(ii) In this way, majority charge carriers in both P-type and N-type material will move away from the junction. As a consequence of which the width of depletion layer starts increasing.
(iii) With the increase of the width of the depletion region, the barrier potential also starts increasing. Thus, reverse biasing of diode increases the barrier potential.
(iv) The junction will offer higher resistance and diode will not conduct. Only a small amount of leakage current will flow in reverse diode.
Leakage Current or Reverse Saturation Current
The diode does not conduct in reverse biasing, but a small amount of leakage current flows in reverse biasing. This is because of minority charge carriers. When the depletion layers start increasing majority charge carriers cannot cross the junction.
On the contrary, minority charge carriers i.e. electrons in P-type and holes in N-type flow across the junction the junction. The current due to this minority charge carriers is called leakage current. But leakage current does not depend on reverse voltage.
But leakage current does not depend on reverse voltage. On the contrary, the reverse current is dependent on temperature. With the increase of temperature more covalent bonds break and more minority charge carriers generate due to which reverse saturation current increases.
The diode which starts conducting instantly on forward biasing and stops conducting instantly on reversed biased. The ideal diode acts as a conductor when it is forward biased. On the contrary, it acts as an insulator when it is reverse biased. Practically, it is not possible.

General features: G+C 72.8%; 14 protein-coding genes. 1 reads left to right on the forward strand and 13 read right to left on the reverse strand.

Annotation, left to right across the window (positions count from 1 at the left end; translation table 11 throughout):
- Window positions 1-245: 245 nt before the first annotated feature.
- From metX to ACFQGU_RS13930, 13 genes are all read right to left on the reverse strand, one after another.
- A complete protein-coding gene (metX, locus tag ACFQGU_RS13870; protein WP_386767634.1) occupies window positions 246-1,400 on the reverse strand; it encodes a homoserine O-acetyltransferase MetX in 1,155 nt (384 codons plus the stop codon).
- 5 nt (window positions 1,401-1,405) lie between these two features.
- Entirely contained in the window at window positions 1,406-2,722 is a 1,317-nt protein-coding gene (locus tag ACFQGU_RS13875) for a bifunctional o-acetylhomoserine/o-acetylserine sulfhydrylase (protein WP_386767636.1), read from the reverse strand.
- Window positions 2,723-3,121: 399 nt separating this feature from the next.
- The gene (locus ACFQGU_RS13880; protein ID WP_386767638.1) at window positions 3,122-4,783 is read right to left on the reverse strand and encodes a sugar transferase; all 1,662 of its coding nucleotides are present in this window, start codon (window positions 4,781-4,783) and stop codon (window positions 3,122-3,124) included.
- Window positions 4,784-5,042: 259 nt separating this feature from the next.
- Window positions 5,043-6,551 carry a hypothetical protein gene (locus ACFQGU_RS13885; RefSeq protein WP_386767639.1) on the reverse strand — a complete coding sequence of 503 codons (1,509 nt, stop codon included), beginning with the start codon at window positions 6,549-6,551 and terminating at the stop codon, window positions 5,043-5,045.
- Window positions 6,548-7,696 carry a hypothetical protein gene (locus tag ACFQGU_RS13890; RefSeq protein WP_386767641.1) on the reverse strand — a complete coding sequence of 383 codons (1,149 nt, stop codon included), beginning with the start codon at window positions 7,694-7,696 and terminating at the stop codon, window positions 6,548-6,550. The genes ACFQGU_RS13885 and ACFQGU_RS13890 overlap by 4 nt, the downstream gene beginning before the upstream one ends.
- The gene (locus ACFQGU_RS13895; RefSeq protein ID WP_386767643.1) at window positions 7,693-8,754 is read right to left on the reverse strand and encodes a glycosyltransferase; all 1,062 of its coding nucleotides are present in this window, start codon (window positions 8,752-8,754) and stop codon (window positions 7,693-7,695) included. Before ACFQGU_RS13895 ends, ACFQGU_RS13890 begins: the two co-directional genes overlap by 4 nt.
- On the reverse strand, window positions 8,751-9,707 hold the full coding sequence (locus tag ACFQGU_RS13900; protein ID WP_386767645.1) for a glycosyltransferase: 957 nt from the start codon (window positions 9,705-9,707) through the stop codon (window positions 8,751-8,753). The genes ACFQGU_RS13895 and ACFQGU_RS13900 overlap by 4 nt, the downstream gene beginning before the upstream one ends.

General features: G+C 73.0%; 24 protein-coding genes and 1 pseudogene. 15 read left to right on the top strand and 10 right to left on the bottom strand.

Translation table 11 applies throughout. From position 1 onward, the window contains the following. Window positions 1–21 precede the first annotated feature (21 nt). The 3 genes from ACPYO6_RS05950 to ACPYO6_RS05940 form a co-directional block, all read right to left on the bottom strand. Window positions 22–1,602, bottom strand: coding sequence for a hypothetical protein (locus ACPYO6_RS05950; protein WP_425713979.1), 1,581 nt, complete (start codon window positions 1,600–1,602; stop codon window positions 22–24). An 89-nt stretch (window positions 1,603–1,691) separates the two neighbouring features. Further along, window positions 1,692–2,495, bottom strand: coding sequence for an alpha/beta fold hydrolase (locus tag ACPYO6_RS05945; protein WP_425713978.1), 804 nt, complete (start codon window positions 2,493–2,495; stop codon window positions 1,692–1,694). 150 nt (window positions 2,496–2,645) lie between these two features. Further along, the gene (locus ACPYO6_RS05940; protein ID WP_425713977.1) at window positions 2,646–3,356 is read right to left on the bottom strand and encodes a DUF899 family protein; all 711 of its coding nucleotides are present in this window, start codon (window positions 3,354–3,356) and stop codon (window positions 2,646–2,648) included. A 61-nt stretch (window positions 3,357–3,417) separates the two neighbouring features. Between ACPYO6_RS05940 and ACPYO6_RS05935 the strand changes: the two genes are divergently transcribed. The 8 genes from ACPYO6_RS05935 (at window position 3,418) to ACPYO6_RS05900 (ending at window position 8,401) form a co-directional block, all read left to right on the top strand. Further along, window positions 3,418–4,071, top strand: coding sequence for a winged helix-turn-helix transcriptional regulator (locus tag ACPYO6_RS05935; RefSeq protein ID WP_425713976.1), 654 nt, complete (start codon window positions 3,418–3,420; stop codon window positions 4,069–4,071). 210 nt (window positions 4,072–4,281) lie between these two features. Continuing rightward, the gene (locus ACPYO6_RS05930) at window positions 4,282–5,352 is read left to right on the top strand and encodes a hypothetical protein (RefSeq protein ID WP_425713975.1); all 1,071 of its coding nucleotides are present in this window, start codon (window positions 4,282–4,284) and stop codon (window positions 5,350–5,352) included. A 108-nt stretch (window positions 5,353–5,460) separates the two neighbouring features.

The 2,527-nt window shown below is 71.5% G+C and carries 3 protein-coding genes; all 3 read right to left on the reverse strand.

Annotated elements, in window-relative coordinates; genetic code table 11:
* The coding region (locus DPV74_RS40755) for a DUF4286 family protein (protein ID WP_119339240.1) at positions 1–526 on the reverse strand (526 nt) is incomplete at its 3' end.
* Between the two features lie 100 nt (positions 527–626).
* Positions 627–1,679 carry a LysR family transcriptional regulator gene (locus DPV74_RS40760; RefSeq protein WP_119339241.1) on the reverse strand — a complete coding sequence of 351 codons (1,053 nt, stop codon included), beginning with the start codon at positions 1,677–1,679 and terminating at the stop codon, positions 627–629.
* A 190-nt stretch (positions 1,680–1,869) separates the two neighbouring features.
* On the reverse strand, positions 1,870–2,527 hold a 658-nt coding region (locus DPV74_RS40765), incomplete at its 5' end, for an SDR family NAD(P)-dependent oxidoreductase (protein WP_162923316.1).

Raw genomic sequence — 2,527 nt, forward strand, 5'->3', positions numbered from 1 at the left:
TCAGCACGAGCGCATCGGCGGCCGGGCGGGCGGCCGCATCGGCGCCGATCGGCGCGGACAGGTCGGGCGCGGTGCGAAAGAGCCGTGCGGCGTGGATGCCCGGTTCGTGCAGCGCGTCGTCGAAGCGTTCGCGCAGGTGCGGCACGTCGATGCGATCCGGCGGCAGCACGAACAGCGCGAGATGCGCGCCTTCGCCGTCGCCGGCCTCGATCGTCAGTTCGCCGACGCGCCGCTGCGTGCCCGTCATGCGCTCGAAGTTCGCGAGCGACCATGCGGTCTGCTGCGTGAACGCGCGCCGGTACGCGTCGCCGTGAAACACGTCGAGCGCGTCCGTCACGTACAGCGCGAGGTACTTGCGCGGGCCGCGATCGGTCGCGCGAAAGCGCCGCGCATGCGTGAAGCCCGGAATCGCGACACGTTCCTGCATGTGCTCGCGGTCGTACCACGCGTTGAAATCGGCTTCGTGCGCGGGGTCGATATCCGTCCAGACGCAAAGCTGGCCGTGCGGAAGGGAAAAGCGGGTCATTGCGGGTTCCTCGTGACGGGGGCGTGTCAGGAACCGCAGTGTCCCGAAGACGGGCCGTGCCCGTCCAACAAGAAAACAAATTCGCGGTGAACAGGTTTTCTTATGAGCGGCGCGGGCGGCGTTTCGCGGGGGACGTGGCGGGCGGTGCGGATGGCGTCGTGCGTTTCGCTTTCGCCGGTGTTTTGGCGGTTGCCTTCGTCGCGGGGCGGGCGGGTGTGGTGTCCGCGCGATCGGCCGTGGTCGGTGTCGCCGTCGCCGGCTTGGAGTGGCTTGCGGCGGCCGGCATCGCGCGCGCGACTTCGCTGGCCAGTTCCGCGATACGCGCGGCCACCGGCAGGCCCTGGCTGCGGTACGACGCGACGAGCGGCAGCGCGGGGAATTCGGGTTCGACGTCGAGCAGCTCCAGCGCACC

Practically, diode does not start conducting instantly. It begins conducting when it crosses barrier potential. And on reverse biased it does not become an insulator.
Knee Voltage: The forward voltage, at which the current through the junction starts increasing rapidly is called knee voltage or cut-in voltage. In the case of Germanium the value of knee voltage is 0.3V, and in the case of silicon, it is 0.7V which is too low.
A small amount of forward voltage is sufficient to eliminate the effect of barrier potential. Thus, with the reduction of barrier potential, the resistance in the path of current reduces and forward current starts flowing in the circuit.
Practically, when the diode is reversed biased the potential barrier increases, due to which junction resistance increases. There is no possibility of current due to majority charge carriers. A small amount of current flows due to minority charge carriers. It is called leakage current.
The value of leakage current increases with reverse voltage but after a certain time, it becomes constant. Thus, any further increase in reverse voltage will not contribute to leakage current. Thus, it is also called reverse saturation current.
The value of reverse saturation current depends on temperature. The reverse current (I0) approximately gets double for each 100 C rise in temperature in the case of Germanium and each 80C rise in temperature in the case of silicon.